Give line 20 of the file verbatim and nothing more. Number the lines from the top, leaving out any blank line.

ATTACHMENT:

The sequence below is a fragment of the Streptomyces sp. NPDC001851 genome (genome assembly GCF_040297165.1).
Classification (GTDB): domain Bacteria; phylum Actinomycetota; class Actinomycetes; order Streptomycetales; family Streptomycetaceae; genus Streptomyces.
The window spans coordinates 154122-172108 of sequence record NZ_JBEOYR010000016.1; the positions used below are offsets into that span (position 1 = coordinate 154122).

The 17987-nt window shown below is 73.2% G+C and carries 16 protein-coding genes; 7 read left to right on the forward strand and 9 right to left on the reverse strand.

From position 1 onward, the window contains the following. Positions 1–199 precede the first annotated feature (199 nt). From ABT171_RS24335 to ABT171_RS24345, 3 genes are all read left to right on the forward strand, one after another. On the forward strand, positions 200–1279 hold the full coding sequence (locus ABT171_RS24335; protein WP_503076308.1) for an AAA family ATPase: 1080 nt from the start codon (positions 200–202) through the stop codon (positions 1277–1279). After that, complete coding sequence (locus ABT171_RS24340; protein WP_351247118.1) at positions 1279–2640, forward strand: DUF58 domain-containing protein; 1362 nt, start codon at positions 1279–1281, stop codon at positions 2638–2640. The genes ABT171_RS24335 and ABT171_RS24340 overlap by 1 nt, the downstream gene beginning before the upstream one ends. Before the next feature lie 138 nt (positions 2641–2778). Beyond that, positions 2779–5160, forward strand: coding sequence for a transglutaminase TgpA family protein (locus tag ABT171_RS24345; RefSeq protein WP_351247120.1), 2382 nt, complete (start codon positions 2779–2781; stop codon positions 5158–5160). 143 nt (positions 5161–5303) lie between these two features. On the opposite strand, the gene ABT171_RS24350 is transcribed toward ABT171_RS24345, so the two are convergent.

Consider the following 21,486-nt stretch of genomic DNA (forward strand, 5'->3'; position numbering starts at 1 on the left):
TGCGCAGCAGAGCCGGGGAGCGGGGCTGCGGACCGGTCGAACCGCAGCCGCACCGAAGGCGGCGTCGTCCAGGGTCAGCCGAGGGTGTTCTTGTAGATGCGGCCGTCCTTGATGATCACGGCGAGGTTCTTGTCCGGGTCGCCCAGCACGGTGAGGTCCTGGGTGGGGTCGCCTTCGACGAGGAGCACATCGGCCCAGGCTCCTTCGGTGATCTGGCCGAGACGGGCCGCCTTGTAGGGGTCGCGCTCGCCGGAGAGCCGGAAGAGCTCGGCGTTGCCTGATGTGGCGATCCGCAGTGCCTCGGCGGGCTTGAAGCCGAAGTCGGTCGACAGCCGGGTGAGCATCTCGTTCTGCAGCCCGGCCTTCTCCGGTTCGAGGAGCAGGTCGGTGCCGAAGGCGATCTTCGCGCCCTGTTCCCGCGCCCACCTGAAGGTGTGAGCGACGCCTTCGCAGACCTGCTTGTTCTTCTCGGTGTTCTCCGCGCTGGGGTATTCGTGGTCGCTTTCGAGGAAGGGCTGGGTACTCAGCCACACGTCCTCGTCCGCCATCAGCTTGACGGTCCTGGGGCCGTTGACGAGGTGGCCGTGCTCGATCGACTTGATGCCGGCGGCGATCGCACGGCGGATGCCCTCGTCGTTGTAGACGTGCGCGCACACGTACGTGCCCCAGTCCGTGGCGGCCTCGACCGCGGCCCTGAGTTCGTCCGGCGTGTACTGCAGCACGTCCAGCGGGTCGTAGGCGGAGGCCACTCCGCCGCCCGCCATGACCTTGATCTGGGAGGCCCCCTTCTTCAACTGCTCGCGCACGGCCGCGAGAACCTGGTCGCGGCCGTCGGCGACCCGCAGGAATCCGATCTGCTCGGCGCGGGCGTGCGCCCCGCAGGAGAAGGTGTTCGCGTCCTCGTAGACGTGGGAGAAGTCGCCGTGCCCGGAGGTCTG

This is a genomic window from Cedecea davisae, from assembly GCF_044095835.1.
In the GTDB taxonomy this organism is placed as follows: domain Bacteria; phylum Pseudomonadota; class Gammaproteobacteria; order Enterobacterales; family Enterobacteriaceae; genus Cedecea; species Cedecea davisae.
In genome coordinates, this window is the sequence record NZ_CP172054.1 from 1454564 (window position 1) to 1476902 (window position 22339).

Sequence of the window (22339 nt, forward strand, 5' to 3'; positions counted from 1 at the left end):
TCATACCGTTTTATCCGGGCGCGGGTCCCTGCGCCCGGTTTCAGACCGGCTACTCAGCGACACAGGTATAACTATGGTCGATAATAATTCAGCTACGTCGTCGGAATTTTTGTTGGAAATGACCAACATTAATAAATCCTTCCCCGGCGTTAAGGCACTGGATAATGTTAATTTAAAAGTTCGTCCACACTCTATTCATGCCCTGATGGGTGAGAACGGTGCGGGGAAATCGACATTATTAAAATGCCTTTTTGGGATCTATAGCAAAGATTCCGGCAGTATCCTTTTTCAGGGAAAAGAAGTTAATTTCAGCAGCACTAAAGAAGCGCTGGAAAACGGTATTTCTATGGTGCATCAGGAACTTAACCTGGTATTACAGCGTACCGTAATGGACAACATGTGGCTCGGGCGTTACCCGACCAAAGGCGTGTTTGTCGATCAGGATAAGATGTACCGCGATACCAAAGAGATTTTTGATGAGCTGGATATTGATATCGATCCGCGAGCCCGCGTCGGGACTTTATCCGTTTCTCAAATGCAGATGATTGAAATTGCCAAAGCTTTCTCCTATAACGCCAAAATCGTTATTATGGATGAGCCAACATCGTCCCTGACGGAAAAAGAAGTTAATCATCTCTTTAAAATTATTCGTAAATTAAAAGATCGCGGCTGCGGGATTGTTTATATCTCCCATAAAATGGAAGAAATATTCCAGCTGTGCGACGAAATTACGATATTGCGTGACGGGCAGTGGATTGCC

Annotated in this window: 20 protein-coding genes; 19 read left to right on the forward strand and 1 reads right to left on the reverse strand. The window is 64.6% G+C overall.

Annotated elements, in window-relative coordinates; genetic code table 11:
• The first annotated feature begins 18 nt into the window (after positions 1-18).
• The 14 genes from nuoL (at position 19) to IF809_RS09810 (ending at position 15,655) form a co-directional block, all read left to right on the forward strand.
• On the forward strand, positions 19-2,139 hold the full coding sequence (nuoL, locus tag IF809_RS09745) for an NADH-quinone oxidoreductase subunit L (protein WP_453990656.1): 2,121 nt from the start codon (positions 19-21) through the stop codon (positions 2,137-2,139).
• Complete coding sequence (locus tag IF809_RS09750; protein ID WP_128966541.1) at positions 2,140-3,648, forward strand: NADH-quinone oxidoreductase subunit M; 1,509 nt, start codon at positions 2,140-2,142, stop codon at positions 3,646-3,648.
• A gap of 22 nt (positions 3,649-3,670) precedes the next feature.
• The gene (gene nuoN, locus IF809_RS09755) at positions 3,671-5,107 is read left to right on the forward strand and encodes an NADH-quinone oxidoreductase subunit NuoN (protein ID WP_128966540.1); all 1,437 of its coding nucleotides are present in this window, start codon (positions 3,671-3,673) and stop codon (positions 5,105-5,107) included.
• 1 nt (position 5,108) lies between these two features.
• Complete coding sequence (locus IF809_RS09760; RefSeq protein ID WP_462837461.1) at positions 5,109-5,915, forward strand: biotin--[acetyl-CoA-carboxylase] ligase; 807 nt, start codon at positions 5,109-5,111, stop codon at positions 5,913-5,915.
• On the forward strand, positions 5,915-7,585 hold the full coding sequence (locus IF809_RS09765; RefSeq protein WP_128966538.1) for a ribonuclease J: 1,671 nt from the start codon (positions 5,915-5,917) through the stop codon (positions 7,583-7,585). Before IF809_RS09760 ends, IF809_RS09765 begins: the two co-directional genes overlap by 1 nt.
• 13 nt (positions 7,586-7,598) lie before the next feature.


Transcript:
• The gene (gene nuoN, locus IF809_RS09755) at positions 3,671-5,107 is read left to right on the forward strand and encodes an NADH-quinone oxidoreductase subunit NuoN (protein ID WP_128966540.1); all 1,437 of its coding nucleotides are present in this window, start codon (positions 3,671-3,673) and stop codon (positions 5,105-5,107) included.